Photorefractive Keratectomy (PRK) Eye Surgery
Photorefractive keratectomy, or PRK, is a type of laser eye surgery used to correct mild to moderate nearsightedness , farsightedness and/or astigmatism . PRK is indicated for moderate to higher degrees of myopia and for myopes with corneal thickness insufficient for LASIK.
All laser vision correction surgeries work by reshaping the cornea, or clear front part of the eye, so that light traveling through it is properly focused onto the retina located in the back of the eye. There are a number of different surgical techniques used to reshape the cornea. During PRK, an eye surgeon uses a laser to reshape the cornea. This laser, which delivers a cool pulsing beam of ultraviolet light, is used on the surface of the cornea not underneath a flap of the cornea, as in LASIK.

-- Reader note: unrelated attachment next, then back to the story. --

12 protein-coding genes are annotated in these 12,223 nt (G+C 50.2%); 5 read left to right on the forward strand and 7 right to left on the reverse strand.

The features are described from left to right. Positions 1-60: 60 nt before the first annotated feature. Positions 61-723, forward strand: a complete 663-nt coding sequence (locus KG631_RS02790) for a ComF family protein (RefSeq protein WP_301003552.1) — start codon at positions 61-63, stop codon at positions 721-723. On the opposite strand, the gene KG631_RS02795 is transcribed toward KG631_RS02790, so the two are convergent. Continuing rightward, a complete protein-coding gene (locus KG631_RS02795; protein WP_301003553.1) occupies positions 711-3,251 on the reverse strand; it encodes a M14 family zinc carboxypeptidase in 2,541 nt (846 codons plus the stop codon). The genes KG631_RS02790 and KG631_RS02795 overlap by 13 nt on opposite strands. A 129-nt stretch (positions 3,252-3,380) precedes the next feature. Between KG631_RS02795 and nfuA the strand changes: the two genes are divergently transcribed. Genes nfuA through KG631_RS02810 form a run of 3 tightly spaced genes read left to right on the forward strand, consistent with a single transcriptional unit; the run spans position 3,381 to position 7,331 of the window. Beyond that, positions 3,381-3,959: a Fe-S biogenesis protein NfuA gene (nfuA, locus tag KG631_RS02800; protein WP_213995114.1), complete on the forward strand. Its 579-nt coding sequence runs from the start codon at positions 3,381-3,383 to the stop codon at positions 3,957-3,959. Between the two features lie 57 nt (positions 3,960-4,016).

What Are the Advantages of PRK?
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PRK is highly accurate in correcting many cases of nearsightedness. Approximately 80% of PRK patients have 20/20 vision without glasses or contact lenses one year after the surgery; 95%-98% have 20/40 or better without glasses or contacts.
What Are the Disadvantages of PRK?
Disadvantages of PRK include: